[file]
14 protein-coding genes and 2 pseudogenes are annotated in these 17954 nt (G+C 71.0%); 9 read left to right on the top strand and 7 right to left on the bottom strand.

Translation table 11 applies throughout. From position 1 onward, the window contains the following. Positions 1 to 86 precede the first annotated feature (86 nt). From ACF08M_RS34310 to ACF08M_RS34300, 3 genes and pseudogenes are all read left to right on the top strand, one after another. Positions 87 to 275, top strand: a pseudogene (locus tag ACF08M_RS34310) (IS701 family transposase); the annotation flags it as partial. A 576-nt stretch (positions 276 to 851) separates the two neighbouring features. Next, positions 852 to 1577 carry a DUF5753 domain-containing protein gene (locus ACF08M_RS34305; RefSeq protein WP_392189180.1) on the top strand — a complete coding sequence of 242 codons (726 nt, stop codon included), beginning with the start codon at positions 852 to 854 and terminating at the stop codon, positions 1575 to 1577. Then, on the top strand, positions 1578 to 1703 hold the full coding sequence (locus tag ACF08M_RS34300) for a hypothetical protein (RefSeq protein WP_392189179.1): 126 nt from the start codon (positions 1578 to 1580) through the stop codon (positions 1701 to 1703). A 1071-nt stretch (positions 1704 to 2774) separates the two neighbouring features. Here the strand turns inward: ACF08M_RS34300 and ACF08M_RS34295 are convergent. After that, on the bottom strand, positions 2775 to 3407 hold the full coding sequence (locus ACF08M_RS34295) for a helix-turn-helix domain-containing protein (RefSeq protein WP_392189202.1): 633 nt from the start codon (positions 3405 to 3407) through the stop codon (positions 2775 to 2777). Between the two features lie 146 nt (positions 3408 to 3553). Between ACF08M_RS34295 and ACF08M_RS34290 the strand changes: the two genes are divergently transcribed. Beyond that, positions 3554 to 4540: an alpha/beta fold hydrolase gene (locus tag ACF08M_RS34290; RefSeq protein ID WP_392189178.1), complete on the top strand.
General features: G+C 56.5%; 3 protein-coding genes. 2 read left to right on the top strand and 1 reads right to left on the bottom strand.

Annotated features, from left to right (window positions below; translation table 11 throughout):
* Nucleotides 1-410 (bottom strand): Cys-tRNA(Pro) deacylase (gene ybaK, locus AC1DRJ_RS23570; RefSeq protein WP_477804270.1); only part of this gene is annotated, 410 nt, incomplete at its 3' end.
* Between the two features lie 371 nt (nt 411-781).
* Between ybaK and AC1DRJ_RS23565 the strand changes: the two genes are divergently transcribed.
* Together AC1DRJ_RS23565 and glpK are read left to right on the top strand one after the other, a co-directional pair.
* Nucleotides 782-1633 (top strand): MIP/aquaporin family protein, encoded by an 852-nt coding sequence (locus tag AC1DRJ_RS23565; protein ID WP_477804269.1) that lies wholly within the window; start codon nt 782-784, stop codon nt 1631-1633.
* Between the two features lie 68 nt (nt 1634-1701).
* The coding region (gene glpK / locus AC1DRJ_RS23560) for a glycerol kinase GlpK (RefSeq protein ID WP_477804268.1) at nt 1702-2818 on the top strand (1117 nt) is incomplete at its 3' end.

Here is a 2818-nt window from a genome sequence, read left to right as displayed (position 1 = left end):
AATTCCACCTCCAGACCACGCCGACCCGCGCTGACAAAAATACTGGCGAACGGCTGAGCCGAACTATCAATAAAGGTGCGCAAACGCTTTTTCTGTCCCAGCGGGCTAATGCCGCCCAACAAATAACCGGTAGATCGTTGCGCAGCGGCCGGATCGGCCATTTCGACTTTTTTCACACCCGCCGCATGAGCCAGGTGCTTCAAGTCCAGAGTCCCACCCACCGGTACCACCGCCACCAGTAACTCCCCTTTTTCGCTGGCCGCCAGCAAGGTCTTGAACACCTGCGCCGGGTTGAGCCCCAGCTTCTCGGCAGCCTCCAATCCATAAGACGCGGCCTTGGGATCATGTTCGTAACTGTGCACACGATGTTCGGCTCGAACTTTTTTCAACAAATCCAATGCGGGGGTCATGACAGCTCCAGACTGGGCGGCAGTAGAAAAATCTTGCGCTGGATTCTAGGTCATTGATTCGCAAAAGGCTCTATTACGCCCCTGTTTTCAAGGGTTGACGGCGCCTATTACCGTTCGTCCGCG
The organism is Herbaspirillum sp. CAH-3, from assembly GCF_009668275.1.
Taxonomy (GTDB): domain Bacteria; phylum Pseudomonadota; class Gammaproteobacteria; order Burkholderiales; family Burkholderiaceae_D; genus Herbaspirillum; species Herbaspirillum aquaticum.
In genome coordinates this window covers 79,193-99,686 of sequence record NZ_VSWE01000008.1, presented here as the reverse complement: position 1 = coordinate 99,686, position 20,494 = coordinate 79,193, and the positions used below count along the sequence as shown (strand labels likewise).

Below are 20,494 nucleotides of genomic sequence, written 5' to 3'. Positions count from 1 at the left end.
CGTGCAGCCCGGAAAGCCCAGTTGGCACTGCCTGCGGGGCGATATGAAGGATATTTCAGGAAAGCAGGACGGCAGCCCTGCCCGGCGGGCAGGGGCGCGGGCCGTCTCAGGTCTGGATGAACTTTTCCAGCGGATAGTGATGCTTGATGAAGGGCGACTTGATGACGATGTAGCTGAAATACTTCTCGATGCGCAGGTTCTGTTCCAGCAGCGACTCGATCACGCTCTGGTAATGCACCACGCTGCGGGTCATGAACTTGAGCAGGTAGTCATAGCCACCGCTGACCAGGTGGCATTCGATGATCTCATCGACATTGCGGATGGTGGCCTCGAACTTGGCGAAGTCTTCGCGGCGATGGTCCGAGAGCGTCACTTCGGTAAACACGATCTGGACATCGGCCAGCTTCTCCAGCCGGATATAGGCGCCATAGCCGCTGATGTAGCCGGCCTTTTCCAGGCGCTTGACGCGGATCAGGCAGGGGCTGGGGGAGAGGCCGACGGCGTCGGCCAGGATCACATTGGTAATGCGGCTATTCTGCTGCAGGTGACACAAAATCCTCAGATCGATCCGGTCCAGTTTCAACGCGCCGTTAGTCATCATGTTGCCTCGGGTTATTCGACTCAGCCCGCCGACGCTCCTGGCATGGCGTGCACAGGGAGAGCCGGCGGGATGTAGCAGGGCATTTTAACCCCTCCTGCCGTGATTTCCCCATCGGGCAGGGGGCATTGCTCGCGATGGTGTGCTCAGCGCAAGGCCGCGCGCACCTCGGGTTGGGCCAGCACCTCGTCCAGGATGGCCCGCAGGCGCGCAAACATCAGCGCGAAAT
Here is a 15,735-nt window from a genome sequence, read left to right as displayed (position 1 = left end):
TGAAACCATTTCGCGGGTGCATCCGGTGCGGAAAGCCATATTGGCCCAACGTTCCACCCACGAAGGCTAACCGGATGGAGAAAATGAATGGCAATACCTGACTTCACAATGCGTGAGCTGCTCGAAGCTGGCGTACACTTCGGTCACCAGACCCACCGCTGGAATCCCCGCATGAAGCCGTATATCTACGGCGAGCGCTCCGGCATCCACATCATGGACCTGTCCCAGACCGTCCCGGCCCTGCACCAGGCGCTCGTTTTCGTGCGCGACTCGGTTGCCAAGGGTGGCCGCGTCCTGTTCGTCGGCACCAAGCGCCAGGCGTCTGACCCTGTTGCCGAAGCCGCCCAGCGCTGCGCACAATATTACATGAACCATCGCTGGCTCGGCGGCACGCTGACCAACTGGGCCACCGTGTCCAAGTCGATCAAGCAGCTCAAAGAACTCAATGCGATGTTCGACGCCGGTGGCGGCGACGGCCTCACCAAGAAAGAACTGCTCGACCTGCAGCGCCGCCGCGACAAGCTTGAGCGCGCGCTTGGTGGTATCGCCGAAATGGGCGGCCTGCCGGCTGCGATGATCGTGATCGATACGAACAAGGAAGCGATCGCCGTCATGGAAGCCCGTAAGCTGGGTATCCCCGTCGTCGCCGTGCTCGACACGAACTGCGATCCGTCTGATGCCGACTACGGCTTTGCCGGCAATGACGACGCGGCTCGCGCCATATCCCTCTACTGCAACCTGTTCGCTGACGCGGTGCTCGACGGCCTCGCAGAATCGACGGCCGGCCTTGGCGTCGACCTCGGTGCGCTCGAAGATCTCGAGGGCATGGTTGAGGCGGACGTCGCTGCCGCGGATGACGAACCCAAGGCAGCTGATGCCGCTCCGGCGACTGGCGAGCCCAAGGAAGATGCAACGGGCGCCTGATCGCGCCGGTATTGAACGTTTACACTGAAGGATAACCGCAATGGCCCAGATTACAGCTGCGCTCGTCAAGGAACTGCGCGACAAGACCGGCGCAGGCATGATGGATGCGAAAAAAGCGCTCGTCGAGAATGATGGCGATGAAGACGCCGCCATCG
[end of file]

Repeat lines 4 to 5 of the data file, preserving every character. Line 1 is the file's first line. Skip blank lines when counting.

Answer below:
Annotated features, from left to right (window positions below; translation table 11 throughout):
* Nucleotides 1-410 (bottom strand): Cys-tRNA(Pro) deacylase (gene ybaK, locus AC1DRJ_RS23570; RefSeq protein WP_477804270.1); only part of this gene is annotated, 410 nt, incomplete at its 3' end.